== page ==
As a result of the extraordinary situation resulting from the spread of COVID-19 in Switzerland, the Executive Board of the Federal Procurement Conference (FPC) has issued recommendations for the public procurement of goods and services and contractual matters during the current COVID-19 crisis. The main goal is to mitigate the impact of the COVID-19 crisis on the Swiss economy from a public procurement perspective.The recommendations are valid during the exceptional situation as defined in the COVID-19-Ordinance 2 on measures to combat the coronavirus (SR 818.101.24) and for six months after the end of the exceptional situation.However, owing to federalism, procurement law is not uniform. The recommendations of the FPC are not legally binding and, thus, the cantons may deviate from them.
The COVID-19 pandemic will have long-lasting effects on our society and economy. It has already forced us to reevaluate how we socialize, work and...
Shelter-in-place or stay-at-home orders have been prevalent throughout the United States since March 2020 as state and local governments have sought to protect their...
From July 12, 2020 the Regulation (EU) 2019/1150 of the European Parliament and of the Council of June 20, 2019 on promoting fairness and...
Whistle-blowers have been a prominent feature of the ongoing COVID-19 crisis. From the medics across the globe who have blown the whistle on supply shortages, misleading information regarding effective treatments and risk measures, whistle-blowers have been a vital source of information during the pandemic. Companies have also been challenged with increasing numbers of whistle-blowing reports during this period in areas including fraud, corruption and harassment. Although there is no comprehensive law in Hong Kong requiring companies to implement a whistleblowing policy and procedure, it is a best practice component to any compliance program and an essential tool to combat internal misconduct and to ensure compliance with laws and regulations.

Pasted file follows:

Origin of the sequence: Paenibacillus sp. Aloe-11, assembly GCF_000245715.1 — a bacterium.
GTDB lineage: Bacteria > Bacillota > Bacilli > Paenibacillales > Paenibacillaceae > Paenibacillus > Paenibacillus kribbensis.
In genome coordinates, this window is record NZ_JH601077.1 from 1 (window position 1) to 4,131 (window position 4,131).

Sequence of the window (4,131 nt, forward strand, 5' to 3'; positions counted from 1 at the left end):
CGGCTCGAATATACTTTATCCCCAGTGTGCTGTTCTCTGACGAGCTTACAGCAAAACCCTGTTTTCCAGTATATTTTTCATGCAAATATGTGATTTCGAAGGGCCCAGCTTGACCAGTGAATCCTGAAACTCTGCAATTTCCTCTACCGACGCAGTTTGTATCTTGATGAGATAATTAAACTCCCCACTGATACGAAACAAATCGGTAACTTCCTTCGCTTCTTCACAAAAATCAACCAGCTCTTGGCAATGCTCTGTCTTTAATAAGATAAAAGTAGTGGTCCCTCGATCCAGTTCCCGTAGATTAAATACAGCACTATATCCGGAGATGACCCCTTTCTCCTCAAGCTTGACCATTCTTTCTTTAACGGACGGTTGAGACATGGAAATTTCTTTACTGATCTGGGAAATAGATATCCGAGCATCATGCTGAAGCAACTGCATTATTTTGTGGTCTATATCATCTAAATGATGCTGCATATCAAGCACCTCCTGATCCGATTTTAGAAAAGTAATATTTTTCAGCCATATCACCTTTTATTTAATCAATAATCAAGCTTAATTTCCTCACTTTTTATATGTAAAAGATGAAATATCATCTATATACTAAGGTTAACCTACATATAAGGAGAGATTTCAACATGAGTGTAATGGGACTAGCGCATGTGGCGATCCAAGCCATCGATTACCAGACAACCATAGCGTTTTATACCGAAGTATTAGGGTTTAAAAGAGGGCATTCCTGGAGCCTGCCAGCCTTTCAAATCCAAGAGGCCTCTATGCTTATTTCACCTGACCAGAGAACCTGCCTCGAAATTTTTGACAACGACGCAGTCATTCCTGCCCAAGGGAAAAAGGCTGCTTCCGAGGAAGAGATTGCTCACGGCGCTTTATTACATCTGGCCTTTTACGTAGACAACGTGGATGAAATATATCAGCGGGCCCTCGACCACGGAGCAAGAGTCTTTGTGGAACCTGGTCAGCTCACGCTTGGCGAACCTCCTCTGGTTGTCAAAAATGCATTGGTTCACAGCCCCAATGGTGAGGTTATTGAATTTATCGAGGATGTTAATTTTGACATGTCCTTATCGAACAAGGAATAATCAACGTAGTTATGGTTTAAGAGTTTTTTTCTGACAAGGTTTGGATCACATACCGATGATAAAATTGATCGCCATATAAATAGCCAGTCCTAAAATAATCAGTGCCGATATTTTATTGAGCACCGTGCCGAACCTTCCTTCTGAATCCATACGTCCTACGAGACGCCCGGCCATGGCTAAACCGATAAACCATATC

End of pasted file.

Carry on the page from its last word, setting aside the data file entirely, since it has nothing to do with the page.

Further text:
Please join us for a new weekly video series, hosted by Baker McKenzie's North America Government Enforcement partners Tom Firestone and Jerome Tomas.This weekly briefing is available on demand and will cover hot topics and current enforcement actions related to white collar crime and criminal investigations in the US and abroad to arm you with the information you need to start your business week.As one of the largest global law firms, we will call upon our exceptionally deep and broad bench of white collar experts throughout the world and particularly in the commercial hubs of Europe, Asia, Africa and Latin America to join our weekly discussion series.
On 29 May 2020, the Law On Amendments to the Tax Code of Ukraine and Other Laws of Ukraine Regarding Additional Support to Taxpayers for the Period of Undertaking Measures Aimed at Preventing an Outbreak and Spread of the Coronavirus Disease (COVID-19) ("Law") entered into force.
Baker McKenzie's EMEA Tax Practice Group presented an overview on "Transfer Pricing", the first in a series of short webinars to keep tax professionals abreast of recent developments in these less than certain times on 26 May 2020.
The Belgian Financial Services and Markets Authority (FSMA) published guidance on the rules in relation to distance marketing of financial services and products, mainly in light of the COVID-19 pandemic. The FSMA’s communication provides useful and practical guidance for financial services firms to consider when using remote sales techniques when marketing their products or services.In this regulatory briefing, we consider the FSMA’s guidance and discuss the most important rules that must be taken into account by the financial services industry in this regard.
Financial technology, or fintech, has been transforming a wide range of financial services, receiving warm- welcomes by a fast growing number of adopters and attracting hundreds of billions of USD in global investment value in recent years. As at 30 September 2019, from only 0.4% in 2018, Vietnam rose to rank second in ASEAN in terms of fintech funding, attracting 36% of the regional investment, second only to Singapore with 51%. However, the financial areas transformed by fintech are quite limited, with 98% of the funding concentrated in the payment sector and 1% in blockchain tech related, according to a joint report by United Overseas Bank (UOB), PricewaterhouseCoopers (PwC) and (Singapore FinTech Association) SFA. Vietnam is still considered as having limited fintech activities and remains an unlikely home base of choice for fintech firms. One of the factors largely impacting the local fintech growth include an unprepared regulatory framework where regulations mostly evolve around fintech in the payment industry.